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VTE Prophylaxis in Aesthetic Surgery Patients

David Green MD, PhD
DOI: http://dx.doi.org/10.1016/j.asj.2006.04.008 317-324 First published online: 1 May 2006

David Green, MD, PhD, is a board-certified hematologist.

Dr. Young: Dr. Green, how do you assess risk for venous thromboembolism (VTE) and how do you decide what to recommend for prophylaxis?

Dr. Green: I follow the evidence-based guidelines of the Seventh American College of Chest Physician's (ACCP) Conference on Antithrombotic and Thrombolytic Therapy. These provide the levels of risk associated with deep vein thrombosis (DVT) and pulmonary embolism (PE), suggesting prevention strategies at each risk level (Table 1).1 The lowest risk would be minor surgery in a patient younger than 40 years with no other risk factors.

View this table:
Table 1

Levels of thromboembolism risk in surgical patients without prophylaxis

Dr. Young: According to those guidelines, what category do you think most plastic surgery patients would fall under?

Dr. Green: I would say “general surgery” probably comes closest, but, obviously, plastic surgery procedures vary greatly, from relatively minor surgeries to major operations under general anesthesia. So there is a lot of variability.

Dr. Young: When we were planning this interview, we were unable to find a definition in the literature for minor surgery, although this term is frequently used. Could you define a minor versus a major procedure?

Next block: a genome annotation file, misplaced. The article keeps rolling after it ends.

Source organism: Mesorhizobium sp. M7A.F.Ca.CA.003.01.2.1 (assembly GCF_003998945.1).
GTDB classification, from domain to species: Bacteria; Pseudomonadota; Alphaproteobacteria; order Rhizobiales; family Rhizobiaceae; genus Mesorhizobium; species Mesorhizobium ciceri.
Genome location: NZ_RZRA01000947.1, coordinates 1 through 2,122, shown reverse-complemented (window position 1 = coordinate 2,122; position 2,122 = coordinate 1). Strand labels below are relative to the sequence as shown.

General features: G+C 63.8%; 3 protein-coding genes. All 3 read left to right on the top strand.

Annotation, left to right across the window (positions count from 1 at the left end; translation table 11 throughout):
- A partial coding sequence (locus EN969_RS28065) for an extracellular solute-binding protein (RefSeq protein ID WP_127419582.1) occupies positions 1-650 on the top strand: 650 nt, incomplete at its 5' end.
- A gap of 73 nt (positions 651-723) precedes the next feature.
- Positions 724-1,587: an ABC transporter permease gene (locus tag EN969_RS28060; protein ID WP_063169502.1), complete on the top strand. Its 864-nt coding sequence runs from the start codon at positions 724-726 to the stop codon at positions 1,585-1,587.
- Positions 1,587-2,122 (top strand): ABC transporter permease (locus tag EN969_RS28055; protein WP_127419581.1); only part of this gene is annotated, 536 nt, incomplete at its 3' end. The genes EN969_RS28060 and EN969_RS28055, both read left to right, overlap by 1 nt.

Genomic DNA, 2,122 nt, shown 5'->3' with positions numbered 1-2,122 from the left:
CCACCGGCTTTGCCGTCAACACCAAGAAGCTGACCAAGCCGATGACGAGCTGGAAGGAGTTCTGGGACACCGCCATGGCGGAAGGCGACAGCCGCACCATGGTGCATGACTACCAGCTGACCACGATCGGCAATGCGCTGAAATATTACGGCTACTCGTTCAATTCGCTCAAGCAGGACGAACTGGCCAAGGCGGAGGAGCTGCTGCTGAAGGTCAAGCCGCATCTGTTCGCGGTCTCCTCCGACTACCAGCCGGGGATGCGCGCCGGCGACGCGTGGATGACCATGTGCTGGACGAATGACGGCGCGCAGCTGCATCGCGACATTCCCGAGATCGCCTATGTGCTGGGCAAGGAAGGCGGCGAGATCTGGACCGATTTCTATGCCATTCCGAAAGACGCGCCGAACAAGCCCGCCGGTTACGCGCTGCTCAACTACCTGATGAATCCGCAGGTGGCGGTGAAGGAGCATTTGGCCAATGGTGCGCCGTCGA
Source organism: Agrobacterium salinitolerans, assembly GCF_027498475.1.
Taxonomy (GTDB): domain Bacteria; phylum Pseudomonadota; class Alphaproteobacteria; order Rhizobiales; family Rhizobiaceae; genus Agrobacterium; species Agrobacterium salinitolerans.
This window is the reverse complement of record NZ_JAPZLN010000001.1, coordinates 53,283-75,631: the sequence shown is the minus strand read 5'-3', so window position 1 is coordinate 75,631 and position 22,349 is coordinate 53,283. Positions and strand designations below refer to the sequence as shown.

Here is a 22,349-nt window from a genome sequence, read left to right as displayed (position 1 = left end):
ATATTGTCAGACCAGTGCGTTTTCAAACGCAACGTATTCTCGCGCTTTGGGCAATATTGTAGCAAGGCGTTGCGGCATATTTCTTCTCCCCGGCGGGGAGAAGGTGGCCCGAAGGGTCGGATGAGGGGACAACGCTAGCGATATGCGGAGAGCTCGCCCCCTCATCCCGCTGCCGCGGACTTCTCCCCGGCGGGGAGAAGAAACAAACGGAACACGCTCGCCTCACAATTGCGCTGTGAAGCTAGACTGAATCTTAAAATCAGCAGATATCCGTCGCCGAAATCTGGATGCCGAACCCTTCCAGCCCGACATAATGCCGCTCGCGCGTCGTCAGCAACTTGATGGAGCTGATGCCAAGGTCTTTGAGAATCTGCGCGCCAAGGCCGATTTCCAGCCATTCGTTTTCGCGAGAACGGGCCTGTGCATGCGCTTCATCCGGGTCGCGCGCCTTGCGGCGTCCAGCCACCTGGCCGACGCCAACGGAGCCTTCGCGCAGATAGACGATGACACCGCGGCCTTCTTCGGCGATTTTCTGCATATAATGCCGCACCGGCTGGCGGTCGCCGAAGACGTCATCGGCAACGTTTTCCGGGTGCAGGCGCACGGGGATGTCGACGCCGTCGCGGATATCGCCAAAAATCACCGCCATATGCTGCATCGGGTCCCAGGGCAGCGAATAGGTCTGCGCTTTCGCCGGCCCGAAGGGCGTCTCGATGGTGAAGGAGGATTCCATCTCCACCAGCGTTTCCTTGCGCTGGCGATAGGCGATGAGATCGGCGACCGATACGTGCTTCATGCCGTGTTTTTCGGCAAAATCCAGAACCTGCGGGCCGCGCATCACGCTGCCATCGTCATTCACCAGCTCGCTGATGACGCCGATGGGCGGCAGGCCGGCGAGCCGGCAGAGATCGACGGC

Dr. Green: I would use several characteristics. First, minor procedures are usually done on an outpatient basis. Second, duration is usually less than one hour. Third, the anesthesia is usually regional as opposed to general. Usually, the patients are ambulatory immediately following the procedure, which is very important in terms of VTE prevention.

Dr. Eaves: In terms of major surgeries, there is a tremendous difference between an operation that may last 1 or 2 hours, with minimal blood loss, compared with an operation that may last 8, 10, or even 12 hours. We generally assume the more extensive the procedure, or if …

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